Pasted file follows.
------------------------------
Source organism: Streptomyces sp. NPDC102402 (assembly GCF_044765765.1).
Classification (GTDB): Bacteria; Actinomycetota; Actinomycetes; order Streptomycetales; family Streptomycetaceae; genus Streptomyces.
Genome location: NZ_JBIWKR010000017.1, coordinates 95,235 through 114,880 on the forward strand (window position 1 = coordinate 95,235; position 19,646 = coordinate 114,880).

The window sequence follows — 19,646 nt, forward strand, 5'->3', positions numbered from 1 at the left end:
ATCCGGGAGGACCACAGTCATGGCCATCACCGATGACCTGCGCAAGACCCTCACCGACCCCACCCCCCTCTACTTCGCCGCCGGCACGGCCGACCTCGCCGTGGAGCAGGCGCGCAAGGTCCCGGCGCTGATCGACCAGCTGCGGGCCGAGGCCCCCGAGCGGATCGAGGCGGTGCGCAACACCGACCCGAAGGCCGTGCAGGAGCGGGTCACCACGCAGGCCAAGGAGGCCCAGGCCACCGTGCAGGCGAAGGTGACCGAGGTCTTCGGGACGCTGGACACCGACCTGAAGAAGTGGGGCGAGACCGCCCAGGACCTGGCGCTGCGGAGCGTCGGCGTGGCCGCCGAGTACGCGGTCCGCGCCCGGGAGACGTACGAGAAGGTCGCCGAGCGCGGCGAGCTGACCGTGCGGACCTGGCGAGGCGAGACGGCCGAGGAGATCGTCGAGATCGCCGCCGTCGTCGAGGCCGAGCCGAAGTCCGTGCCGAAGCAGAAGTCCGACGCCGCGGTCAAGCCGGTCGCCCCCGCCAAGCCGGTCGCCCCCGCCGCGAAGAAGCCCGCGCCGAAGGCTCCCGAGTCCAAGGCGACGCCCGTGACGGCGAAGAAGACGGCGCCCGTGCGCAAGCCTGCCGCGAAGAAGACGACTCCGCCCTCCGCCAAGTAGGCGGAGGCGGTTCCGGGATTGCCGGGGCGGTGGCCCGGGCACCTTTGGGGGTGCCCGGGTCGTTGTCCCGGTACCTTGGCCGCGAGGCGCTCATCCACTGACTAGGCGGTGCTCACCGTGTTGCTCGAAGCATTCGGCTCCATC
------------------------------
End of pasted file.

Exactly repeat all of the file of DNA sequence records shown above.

Source organism: Streptomyces sp. NPDC102402 (assembly GCF_044765765.1).
Classification (GTDB): Bacteria; Actinomycetota; Actinomycetes; order Streptomycetales; family Streptomycetaceae; genus Streptomyces.
Genome location: NZ_JBIWKR010000017.1, coordinates 95,235 through 114,880 on the forward strand (window position 1 = coordinate 95,235; position 19,646 = coordinate 114,880).

The window sequence follows — 19,646 nt, forward strand, 5'->3', positions numbered from 1 at the left end:
ATCCGGGAGGACCACAGTCATGGCCATCACCGATGACCTGCGCAAGACCCTCACCGACCCCACCCCCCTCTACTTCGCCGCCGGCACGGCCGACCTCGCCGTGGAGCAGGCGCGCAAGGTCCCGGCGCTGATCGACCAGCTGCGGGCCGAGGCCCCCGAGCGGATCGAGGCGGTGCGCAACACCGACCCGAAGGCCGTGCAGGAGCGGGTCACCACGCAGGCCAAGGAGGCCCAGGCCACCGTGCAGGCGAAGGTGACCGAGGTCTTCGGGACGCTGGACACCGACCTGAAGAAGTGGGGCGAGACCGCCCAGGACCTGGCGCTGCGGAGCGTCGGCGTGGCCGCCGAGTACGCGGTCCGCGCCCGGGAGACGTACGAGAAGGTCGCCGAGCGCGGCGAGCTGACCGTGCGGACCTGGCGAGGCGAGACGGCCGAGGAGATCGTCGAGATCGCCGCCGTCGTCGAGGCCGAGCCGAAGTCCGTGCCGAAGCAGAAGTCCGACGCCGCGGTCAAGCCGGTCGCCCCCGCCAAGCCGGTCGCCCCCGCCGCGAAGAAGCCCGCGCCGAAGGCTCCCGAGTCCAAGGCGACGCCCGTGACGGCGAAGAAGACGGCGCCCGTGCGCAAGCCTGCCGCGAAGAAGACGACTCCGCCCTCCGCCAAGTAGGCGGAGGCGGTTCCGGGATTGCCGGGGCGGTGGCCCGGGCACCTTTGGGGGTGCCCGGGTCGTTGTCCCGGTACCTTGGCCGCGAGGCGCTCATCCACTGACTAGGCGGTGCTCACCGTGTTGCTCGAAGCATTCGGCTCCATC